Last reviewed: December 2018
Last updated: November  2018
20 Nov 2018

CDC recommends use of validated clinical decision rules to help decide need for imaging in children with concussion

Large numbers of children present with mild traumatic brain injury (TBI, concussion) each year, prompting the US Centers for Disease Control and Prevention (CDC) to produce a new guideline based on a systematic review of the evidence on diagnosis, prognosis, and management. [91]

Recommendations on diagnosis include:

  • In the acute setting, do not routinely use imaging to diagnose mild TBI in children, but use validated clinical decision rules that predict risk for more serious injury to decide if imaging is required. One example is the Pediatric Emergency Care Applied Research Network [PECARN] decision rule. [92]

  • Use validated age-appropriate symptom scales as a component in the assessment of children with mild TBI to document neurocognitive insults, and to guide activity restrictions and appropriate follow-up. Examples include the Post-Concussion Symptom Scale, Health and Behaviour Inventory, Post-Concussion Symptom Inventory, and Acute Concussion Evaluation.

Further information and resources to help implement the recommendations are available via the CDC website. CDC: pediatric mTBI guideline

See Diagnosis: approach

Original source of update

Summary

Differentials

Common

  • Skull fracture (excl. base of skull)
  • Base of skull fracture
  • Cerebral contusion
  • Intracerebral haemorrhage
  • Subdural haematoma
  • Epidural haematoma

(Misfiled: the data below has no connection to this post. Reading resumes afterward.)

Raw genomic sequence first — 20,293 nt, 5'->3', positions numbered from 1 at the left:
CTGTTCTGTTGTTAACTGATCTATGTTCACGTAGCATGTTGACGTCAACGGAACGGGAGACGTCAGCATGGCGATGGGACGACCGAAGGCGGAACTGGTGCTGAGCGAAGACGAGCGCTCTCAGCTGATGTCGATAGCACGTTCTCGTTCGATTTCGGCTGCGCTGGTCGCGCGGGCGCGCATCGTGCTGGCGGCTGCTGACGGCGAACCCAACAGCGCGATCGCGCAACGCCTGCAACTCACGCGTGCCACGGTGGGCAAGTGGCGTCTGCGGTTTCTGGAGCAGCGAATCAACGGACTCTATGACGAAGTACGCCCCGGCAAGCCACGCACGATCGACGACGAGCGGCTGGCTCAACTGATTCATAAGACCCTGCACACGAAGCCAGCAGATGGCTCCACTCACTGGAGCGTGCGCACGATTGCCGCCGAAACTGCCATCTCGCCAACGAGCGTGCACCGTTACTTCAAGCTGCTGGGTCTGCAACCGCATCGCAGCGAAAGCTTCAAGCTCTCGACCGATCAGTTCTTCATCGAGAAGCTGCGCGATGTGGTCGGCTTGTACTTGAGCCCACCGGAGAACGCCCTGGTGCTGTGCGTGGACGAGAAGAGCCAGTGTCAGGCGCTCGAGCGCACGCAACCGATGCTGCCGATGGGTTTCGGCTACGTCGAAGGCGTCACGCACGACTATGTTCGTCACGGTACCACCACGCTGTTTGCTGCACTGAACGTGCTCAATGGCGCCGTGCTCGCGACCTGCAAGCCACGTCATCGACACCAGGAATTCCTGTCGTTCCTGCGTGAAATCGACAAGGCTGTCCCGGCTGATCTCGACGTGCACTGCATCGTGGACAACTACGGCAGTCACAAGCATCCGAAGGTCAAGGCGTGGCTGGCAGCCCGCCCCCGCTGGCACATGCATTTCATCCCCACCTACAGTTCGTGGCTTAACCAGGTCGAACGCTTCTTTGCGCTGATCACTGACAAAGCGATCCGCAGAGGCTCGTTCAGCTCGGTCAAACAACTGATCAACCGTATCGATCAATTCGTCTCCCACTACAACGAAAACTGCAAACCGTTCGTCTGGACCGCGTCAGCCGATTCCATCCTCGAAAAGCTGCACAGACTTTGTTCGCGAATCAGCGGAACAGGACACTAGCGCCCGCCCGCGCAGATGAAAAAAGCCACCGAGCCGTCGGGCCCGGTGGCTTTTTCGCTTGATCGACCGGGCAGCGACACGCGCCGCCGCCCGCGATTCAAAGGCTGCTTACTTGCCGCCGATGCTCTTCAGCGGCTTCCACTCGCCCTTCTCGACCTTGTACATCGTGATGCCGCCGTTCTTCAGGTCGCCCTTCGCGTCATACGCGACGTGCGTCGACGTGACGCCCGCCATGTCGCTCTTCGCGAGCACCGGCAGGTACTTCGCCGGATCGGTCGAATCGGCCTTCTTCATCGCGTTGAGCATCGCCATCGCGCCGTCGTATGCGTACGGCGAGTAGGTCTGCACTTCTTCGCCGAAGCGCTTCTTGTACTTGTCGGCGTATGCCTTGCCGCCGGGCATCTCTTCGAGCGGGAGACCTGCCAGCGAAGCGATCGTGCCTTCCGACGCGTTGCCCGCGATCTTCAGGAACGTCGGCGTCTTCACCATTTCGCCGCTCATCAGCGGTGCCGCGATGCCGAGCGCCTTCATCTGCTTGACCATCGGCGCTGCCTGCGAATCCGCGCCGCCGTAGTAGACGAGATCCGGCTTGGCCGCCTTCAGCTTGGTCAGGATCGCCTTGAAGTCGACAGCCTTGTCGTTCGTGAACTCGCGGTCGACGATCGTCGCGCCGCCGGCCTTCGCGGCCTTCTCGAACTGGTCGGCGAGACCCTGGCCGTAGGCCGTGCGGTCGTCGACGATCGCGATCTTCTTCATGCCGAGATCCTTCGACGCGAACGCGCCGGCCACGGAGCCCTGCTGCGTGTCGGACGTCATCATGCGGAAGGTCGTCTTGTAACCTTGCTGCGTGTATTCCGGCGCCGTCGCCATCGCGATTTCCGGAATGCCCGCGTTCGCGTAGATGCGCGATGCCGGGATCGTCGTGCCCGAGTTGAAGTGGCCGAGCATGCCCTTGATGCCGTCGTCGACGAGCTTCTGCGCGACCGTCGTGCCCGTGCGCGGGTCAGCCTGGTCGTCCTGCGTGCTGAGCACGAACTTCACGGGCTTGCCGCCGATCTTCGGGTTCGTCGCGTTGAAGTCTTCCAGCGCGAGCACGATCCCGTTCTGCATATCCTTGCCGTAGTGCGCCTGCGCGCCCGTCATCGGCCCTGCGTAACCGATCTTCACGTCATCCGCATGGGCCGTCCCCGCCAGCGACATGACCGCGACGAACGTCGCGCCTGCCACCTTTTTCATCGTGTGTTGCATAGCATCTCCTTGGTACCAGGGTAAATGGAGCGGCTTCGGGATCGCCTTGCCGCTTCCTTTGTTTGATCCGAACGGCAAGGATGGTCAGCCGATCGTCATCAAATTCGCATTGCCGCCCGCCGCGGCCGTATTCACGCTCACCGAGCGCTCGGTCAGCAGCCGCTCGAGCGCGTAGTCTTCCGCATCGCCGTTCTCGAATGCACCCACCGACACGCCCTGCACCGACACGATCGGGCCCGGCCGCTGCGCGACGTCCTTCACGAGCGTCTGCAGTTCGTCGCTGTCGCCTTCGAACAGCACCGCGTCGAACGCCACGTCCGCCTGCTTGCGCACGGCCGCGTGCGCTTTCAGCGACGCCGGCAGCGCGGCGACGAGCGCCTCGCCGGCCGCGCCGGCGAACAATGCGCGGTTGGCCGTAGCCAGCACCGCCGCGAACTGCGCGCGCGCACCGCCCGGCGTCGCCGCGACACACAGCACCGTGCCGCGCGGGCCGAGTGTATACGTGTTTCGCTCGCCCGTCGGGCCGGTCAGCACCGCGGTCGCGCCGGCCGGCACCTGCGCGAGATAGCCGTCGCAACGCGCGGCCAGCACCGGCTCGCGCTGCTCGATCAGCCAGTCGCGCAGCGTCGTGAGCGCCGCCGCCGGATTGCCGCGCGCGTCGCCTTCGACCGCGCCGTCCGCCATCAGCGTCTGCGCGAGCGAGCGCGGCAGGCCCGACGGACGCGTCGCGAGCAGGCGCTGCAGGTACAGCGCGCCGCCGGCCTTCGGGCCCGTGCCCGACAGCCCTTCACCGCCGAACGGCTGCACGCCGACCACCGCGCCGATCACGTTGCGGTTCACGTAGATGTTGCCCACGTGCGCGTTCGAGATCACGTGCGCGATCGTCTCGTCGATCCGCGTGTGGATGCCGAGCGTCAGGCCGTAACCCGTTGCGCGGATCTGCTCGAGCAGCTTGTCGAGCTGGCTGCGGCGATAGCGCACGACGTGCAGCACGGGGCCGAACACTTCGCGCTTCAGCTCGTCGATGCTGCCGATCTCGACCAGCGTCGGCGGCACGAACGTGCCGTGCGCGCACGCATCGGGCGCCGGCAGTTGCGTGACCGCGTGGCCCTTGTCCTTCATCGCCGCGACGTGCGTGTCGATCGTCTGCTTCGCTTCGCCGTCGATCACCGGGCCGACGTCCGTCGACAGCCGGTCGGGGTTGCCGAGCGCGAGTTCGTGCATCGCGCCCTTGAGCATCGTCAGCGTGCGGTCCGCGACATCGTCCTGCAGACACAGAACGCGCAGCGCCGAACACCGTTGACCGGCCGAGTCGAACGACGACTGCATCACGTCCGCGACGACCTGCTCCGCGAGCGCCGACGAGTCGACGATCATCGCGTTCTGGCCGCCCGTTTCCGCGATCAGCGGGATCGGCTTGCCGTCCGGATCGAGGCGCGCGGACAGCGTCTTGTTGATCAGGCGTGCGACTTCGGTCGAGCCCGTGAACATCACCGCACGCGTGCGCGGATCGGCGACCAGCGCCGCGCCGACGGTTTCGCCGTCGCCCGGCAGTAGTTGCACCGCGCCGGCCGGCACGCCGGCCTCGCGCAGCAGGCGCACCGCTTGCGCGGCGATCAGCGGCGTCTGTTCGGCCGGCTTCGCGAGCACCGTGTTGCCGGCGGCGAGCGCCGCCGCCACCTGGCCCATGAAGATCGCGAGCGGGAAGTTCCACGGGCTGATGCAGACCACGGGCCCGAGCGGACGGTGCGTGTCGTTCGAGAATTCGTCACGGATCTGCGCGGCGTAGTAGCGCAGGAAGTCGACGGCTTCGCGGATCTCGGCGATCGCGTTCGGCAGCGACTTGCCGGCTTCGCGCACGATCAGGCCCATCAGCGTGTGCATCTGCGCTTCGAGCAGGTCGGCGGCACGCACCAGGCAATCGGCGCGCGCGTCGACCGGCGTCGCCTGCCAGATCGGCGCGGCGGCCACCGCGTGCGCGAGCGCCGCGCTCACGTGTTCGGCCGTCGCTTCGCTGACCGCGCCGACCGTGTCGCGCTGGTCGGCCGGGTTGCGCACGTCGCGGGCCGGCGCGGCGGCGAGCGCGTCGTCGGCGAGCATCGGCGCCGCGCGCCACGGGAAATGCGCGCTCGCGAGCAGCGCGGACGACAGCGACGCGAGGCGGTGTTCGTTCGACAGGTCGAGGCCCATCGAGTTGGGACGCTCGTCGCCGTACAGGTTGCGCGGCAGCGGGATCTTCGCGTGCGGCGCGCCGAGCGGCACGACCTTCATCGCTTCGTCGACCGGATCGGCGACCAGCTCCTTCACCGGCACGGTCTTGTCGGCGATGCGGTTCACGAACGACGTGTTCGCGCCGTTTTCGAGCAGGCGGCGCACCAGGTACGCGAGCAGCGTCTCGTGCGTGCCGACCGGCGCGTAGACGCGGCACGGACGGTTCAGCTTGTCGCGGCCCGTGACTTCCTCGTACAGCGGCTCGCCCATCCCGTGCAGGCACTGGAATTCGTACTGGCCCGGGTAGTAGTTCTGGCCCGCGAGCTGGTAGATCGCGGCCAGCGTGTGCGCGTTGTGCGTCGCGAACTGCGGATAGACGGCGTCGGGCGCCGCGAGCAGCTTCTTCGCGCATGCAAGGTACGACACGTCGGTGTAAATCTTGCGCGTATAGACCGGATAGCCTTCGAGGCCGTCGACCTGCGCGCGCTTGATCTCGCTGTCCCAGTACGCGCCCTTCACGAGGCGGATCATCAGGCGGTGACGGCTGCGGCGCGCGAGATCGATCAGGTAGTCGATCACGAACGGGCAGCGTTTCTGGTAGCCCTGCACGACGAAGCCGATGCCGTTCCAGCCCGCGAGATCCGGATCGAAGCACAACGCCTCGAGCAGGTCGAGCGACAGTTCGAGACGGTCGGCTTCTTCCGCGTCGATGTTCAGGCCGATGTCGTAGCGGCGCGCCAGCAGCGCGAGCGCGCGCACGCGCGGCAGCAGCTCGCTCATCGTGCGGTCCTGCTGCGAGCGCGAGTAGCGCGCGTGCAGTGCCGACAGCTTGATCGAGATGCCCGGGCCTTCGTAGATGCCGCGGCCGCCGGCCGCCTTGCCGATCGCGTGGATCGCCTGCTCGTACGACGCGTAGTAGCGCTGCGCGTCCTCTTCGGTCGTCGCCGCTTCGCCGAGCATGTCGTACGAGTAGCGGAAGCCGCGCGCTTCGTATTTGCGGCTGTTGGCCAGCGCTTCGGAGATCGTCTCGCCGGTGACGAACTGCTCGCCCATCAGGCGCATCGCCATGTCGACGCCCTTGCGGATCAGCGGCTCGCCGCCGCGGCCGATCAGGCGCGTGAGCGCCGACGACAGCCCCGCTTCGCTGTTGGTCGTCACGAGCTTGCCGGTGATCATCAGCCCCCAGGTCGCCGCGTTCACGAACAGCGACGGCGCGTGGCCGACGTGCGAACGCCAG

• Intraventricular haemorrhage
  • Traumatic subarachnoid haemorrhage
  • Penetrating injuries
  • Diffuse axonal injury
  • Mild traumatic brain injury

Contributors

Authors VIEW ALL

Albert J. Lauro Professor of Medicine/Emergency Medicine

Clinical Professor Medicine/Emergency Medicine

Section of Emergency Medicine

Louisiana State University Health Science Center

New Orleans

LA

Disclosures

MJH is an author of a reference cited in this topic.

Dr Micelle J. Haydel would like to gratefully acknowledge Dr Victoria E. Johnson, Dr Marek Ma, Dr Nathan Ranalli, and Dr Douglas H. Smith, previous contributors to this topic. VEJ, MM, NR, and DHS declare that they have no competing interests.

Peer reviewers VIEW ALL

Director of Research

Department of Emergency Medicine

Emory University

Atlanta

GA

Disclosures

DWW declares that he has no competing interests.

Senior Lecturer In Neurology

Imperial College

London

UK

Disclosures

DS declares that he has no competing interests.

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